The joint cartilage and synovial lining is a marvel of engineering. When undamaged the opposing joint surfaces, in conjunction with the synovial lining and fluid, glide over each other with literally-zero resistance. When lost or damaged, bone can grind against bone. If this happens, you can he, it, feel it, and your mobility can be severely restricted.


Chemicals in the joint that control inflammation cause arthritis pain. The cells of the synovia and certain white blood cells release these chemical mediators. The white blood cells are responsible for the acute and chronic inflammation of arthritis. Certain chemicals that are released from the white blood cells, called "prostaglandins," are very powerful and can cause pain. Other chemicals make blood vessels expand and cause you even more pain and swelling. Still other chemicals, called "enzymes," may damage the joint tissue if they are allowed to remain in the joint for too long. In the later stages of the disease, the damage that has been done to the cartilage and bone causes more chronic pain because the abnormal cartilage and exposed bone are constantly rubbing against each other. Of course, pain is subjective, and it is always difficult for a physician to judge how much you are experiencing. A rheumatologist is trained to evaluate your personal condition, recognize your pain, and tailor the treatment depending on the severity and the cause.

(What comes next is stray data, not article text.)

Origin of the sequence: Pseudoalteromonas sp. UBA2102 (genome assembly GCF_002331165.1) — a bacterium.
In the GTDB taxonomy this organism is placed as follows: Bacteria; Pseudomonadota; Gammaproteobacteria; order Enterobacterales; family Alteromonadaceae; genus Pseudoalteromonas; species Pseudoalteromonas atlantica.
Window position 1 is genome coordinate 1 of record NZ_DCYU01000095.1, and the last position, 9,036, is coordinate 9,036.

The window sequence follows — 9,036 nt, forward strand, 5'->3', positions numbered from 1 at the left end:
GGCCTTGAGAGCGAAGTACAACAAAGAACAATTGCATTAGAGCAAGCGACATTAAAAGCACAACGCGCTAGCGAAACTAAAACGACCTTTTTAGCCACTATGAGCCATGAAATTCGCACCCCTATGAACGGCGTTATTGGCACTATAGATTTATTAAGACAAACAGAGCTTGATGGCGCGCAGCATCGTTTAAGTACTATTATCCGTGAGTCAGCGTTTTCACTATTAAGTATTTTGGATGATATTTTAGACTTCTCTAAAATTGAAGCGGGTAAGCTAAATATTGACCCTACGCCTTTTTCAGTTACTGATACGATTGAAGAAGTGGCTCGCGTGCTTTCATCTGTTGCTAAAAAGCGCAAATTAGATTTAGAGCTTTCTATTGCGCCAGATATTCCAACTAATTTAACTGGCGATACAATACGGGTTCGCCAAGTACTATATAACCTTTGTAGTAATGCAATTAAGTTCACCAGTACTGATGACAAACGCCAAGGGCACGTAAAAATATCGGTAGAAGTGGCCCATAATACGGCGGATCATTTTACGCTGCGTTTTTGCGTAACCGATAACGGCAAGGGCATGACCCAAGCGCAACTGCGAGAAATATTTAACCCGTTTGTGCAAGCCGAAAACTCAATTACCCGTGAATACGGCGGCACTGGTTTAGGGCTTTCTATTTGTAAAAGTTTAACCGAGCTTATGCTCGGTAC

At home: Resting the inflamed or painful joint can help as can avoiding activities that aggravate it. That said, exercise is a good way to build up the muscles around a joint to give it more support- the key is moderation. With acute pain, rest--for a few days; then gradually build an exercise program. If you are overweight, slimming down can reduce the stress on joints and the pain this pressure is causing. You can also try ice packs (or a sealed bag of frozen vegetables) to reduce pain and a heating pad to alleviate stiffness. You can try over-the-counter non-steroidal anti-inflammatory agents (like Advil and Motrin), and acetaminophen, (like Tylenol) and/or topical pain creams.